Frequently Asked Questions
Batteries, Charging, and Range
While it is possible to charge to 100%, it is not a great idea to do so regularly unless it’s absolutely necessary. Keeping the battery at 100% will speed up battery degradation which will decrease range over time. Additionally, charging slows down as you approach 100%, so charge times will take longer. Whenever possible, it’s a better idea to make more charging stops on a road trip to reduce the overall time spent charging (because the average charge rate will be higher).
Tesla does recommend charging vehicles with LFP batteries such as the Model 3 RWD to 100% at least once per week when possible. This is because the battery management system (BMS) is not able to properly calibrate when the LFP battery is not at or close to 100%. This does not mean that there is no added degradation from charging to 100%.
- Tesla Model 3 & Model Y - 44 miles
- Ford Mustang Mach E - 28 miles
- Chevy Bolt - 26 miles
- Nissan Leaf - 25 miles
- Tesla Model 3 & Model Y - 28 minutes
- Ford Mustang Mach E - 48 minutes
- Chevrolet Bolt - 60 minutes
- Nissan Leaf - 40-60 minutes
- Volkswagen ID.4 - 28 minutes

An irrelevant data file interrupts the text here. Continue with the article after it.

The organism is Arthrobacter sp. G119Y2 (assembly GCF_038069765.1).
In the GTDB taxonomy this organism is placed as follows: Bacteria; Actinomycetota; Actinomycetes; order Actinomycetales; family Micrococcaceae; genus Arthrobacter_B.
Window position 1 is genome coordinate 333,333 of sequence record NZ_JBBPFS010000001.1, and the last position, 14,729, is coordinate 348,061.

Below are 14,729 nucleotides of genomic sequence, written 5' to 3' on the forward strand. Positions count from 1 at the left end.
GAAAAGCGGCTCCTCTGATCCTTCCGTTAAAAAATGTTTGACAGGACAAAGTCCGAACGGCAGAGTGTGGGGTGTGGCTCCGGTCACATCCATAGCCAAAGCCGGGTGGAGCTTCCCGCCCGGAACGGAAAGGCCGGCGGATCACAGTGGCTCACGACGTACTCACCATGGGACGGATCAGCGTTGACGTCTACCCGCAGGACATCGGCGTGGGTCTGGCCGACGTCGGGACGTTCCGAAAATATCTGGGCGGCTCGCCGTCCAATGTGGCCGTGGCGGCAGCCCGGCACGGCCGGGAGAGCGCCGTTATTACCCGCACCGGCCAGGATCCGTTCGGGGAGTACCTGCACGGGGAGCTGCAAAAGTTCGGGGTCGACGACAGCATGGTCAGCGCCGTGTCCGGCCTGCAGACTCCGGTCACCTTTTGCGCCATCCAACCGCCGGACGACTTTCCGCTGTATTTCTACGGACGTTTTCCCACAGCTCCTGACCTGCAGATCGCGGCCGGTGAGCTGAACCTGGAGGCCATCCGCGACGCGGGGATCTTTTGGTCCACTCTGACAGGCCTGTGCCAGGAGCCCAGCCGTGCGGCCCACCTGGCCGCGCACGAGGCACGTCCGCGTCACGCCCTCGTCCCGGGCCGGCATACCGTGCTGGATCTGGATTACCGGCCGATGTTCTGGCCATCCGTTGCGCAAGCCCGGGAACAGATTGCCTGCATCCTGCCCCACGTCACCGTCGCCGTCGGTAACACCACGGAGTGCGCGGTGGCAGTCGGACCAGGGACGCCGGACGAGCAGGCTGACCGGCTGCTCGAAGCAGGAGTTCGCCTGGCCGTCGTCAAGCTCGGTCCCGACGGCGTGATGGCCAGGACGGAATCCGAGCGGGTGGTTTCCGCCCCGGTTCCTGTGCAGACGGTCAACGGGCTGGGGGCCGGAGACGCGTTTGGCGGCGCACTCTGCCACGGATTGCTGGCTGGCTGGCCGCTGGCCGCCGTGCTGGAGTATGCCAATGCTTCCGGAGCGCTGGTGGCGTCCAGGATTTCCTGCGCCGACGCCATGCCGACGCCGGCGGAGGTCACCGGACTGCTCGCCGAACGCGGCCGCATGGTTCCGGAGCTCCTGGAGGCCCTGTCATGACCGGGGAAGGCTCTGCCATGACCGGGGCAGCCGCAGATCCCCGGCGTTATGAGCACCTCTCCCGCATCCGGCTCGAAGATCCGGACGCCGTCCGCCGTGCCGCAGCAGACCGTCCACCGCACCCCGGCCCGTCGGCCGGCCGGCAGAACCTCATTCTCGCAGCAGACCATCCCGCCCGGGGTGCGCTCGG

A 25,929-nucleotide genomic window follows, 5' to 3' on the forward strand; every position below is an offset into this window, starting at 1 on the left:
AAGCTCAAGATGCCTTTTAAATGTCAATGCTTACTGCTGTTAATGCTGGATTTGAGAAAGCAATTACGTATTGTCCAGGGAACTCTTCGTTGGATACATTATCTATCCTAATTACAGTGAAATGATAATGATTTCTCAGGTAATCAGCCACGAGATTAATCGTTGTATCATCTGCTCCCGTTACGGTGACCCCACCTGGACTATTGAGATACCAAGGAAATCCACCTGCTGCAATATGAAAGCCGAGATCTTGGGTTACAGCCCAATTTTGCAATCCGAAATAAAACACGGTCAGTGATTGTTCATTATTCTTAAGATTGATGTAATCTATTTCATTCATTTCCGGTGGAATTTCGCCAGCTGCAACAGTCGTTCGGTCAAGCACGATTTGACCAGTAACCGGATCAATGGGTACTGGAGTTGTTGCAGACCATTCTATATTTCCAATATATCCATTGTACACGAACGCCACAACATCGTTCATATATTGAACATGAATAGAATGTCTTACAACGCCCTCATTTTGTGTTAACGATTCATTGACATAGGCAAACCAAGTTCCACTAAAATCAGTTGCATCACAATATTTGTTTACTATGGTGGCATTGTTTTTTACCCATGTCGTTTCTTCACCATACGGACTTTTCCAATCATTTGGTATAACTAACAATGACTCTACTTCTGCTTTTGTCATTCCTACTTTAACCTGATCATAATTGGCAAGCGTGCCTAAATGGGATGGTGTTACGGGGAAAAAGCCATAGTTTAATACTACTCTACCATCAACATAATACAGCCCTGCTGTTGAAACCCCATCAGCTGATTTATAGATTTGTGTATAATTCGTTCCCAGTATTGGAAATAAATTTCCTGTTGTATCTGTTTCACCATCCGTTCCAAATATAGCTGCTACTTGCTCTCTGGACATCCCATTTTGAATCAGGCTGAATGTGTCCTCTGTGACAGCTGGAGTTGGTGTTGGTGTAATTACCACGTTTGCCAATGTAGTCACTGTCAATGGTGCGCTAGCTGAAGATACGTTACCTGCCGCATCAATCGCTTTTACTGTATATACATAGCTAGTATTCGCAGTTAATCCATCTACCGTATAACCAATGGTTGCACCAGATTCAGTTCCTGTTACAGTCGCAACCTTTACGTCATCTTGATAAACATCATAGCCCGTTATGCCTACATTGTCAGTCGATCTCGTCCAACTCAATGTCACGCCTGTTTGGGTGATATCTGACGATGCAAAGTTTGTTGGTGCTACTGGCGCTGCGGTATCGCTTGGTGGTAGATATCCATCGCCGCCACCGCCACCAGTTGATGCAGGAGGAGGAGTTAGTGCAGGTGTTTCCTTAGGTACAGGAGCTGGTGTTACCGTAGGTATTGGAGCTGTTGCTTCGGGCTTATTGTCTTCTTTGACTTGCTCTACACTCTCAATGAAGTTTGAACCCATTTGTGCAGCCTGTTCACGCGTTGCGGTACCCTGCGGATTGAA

- Porsche Taycan - 23 minutes
- Tesla Model 3 -358 miles
- Tesla Model Y - 330 miles
- Tesla Model S - 405 miles
- Tesla Model X - 351 miles
- Ford Mustang Mach E - 314 miles
- Chevrolet Bolt - 259 miles
- Nissan Leaf - 226 miles
- Volkswagen ID.4 - 280 miles
- Porsche Taycan - 212 miles
- Lucid Air - 520 miles
If there is a power outage and you don't have a backup power source (generator, backup battery, etc.), you won't be able to charge... but you also won't be able to pump gas without power. As with any vehicle, planning ahead is key. If a major storm is likely, simply make sure your EV is charged before a potential outage - the same way you would fill up with gas before a storm. With an EV or ICE vehicle you may need to travel to be able to charge/fill up.
Driving, Handling, and Performance
Maintenance, Costs, and Practicality
No, EVs are not more likely to get stranded in traffic jams. Electric vehicles use very little energy when they aren't moving. They are also much more efficient than ICE vehicles. EVs don't run their motors while stationary. Ice vehicles must keep their engines running to power heating and cooling systems.
There are federal credits available for the purchase of EVs. Depending on where you live there may also be state and/or local credits. There are also incentives for EV charging equipment.
For information on the federal incentives visit our article on electric vehicle tax credits.